– Bob Marley and the Wailers, Buffalo Soldier
Autistic people have a rich and colorful history. Autism has only been a diagnosis for about seven decades, but so much has happened in those years. We have been the target of Nazi eugenicists, we have been revered as saints and demonized as changelings — impostors left by the elves or the gypsies while the real child was spirited away in the night. We have been “treated” to unspeakable therapies administered by people who thought they were helping us as well as by people who thought there was no human “in there” to help. We have been plot points and two-dimensional characters in scores of movies and television shows (and had a few really great movies made about us as well). Our mothers have been blamed for causing our existence by not loving us properly. Genetics have been blamed. Vaccines have been blamed. Vitamin D, air pollution, noise pollution, so many purported causes that I wouldn’t be surprised one day to see a headline announcing that breathing causes autism.
We have had our heroes and celebrities: some — like Temple Grandin, John Elder Robison, Daryl Hannah, Dan Ackroyd — well-known to the mainstream. Others — Judy Singer, Laura Tisoncek, Michelle Dawson, Jim Sinclair — mostly only known to our community. We had a contestant on America’s Next Top Model (Heather Kuzmich), a contestant on American Idol (James Durbin), a contestant on The Amazing Race (Zev Glassenberg), and a contestant for Miss America (Miss Montana, Alexis Wineman). We have our symbols, like the rainbow spectrum infinity symbol, and others have created symbols for us that displease many of us, like the puzzle piece, often depicted as a gaping hole in a child’s head, meant to symbolize that we are lacking some basic element of humanity. We have our books — Loud Hands, Aspergirls, Pretending to be Normal — and they have theirs — The Ethics of Autism, The Empty Fortress, Defying Autism.
We have our tragedies: The Judge Rotenberg Center, Alex Spourdalakis, Melissa Stoddard, Daniel Corby, Jori Lirette . . . oh, so many more names, so many more lives cut short. Too many to name here.
And we have our victories: The closing of Willowbrook, the passage of the ADA, the appointment of Ari Ne’eman to the National Council on Disability . . .
In light of all this history, history I’ve only barely begun to touch upon here, it is fitting that the month of November is now Autistic History Month. This new celebration was announced to mixed responses. Some were elated (“WHEN is this world going to give credit where credit is due? Autism is inherently so human. It is time people recognize it every where.”) and some were baffled (“Autistic “History”? That doesn’t make sense. Autism hasn’t been a recognized diagnosis long enough to have any real ‘history.’ We definitely need more Autism Awareness, but I’m not sure using a term that will make people think we’re some sort of ethnic group is going to accomplish that. I would also avoid terms like “Autistic Pride.” You want to humanize people with autism, not set them apart as a fringe group.”).
A 17-year-old autistic man asked: “I have a question: What exactly is there about Autistic History? I try to think about it but can’t think about anything off the top of my head.”
And this is exactly why we need Autistic History Month: our own people do not know their history.
Can you imagine an African-American teenager who didn’t know who Martin Luther King was? Or what Jim Crow laws were? Or anything about the Civil War and the Emancipation Proclamation? What about a Jewish teenager who knew nothing about Dachau, Anne Frank, or the founding of modern Israel? Would you be sad to hear about Deaf teenagers who didn’t know who Helen Keller was? Had never heard of Galludet University? A Blind teenager who had never heard the story of Louis Braille?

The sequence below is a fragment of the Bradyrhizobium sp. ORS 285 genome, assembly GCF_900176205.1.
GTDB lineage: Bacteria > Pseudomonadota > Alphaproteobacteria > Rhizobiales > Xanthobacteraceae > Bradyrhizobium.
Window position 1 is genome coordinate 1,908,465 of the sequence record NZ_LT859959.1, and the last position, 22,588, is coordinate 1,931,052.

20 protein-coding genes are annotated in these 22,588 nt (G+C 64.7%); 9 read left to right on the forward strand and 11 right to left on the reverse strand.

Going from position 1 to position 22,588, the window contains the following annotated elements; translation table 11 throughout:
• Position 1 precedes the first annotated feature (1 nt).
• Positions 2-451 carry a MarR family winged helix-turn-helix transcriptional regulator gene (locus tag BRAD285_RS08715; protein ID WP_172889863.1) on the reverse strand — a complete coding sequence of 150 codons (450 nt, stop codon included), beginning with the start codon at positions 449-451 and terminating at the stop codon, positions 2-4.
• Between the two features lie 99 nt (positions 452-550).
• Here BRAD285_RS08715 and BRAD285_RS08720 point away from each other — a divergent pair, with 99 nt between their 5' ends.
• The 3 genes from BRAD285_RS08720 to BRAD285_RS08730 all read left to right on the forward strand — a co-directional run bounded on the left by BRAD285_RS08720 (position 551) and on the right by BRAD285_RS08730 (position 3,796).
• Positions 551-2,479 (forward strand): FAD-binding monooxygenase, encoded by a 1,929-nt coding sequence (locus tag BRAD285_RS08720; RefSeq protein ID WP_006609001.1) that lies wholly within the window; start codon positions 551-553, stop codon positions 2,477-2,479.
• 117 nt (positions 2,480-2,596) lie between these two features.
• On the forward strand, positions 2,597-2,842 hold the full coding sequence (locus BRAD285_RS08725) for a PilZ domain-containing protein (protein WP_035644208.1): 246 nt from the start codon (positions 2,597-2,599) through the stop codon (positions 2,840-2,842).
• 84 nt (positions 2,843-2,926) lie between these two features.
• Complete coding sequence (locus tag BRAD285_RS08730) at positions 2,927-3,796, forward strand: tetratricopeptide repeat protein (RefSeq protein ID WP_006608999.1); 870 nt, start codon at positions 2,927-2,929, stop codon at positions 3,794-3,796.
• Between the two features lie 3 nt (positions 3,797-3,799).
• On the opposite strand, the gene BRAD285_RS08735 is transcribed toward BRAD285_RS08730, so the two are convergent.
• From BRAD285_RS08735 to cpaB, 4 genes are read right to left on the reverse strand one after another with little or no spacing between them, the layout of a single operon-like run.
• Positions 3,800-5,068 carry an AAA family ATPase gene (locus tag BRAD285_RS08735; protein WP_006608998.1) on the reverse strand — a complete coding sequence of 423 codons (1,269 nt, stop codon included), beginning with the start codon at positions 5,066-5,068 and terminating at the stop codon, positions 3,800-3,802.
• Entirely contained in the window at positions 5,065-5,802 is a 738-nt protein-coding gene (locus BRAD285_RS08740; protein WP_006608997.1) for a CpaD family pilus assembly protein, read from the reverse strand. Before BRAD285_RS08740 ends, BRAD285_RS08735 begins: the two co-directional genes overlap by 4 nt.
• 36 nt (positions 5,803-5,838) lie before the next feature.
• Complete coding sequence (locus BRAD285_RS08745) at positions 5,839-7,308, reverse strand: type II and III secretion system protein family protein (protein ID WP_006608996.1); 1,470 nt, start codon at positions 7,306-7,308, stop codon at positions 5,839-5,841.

But there are so many Autistic teenagers who have no idea who Bruno Bettelheim was or how much pain his theories brought to countless families for decades. They don’t know who Judy Singer is or what word she has contributed to our language, to the culture of Autistic people and all other non-neurotypical people. They have no idea what makes some of us call Robert Kennedy one of our allies. They question the very idea that there could be such a thing as Autistic history; certainly they question the idea that there is enough history to be worth declaring an entire month of celebration. Some, as you see from the quote above, even question the value of an Autistic History Month.
But this is an important part of Autistics Speaking. This is our history. We are a people. No, we are not connected by ethnic or religious bonds like some groups who have a history month. But we are connected. We are a neurotribe. We have a way of being that is very similar among us, even those of us who have never met another Autistic person in their life. We have a culture. We have a history and it is time to speak up about it!
I am speaking about our history today for Autistics Speaking Day and I will continue to speak all month, sharing the vibrant tapestry of our history. I will not be silenced by those who try to shame me into silence because they feel it is inappropriate to talk about our history. I cannot even fathom the notion that it should be inappropriate to talk about Autistic history!! I will speak! And I will keep speaking until I have helped to create a world in which Autistic people know our history. Will you add your voice? We need to remember and share our history; it is an important part of who we are.
“If you know your history,
Then you would know where you coming from,
Then you wouldn’t have to ask me,
Who the ‘eck do I think I am.”
I am AUTISTIC, and I am proud of the history of my people.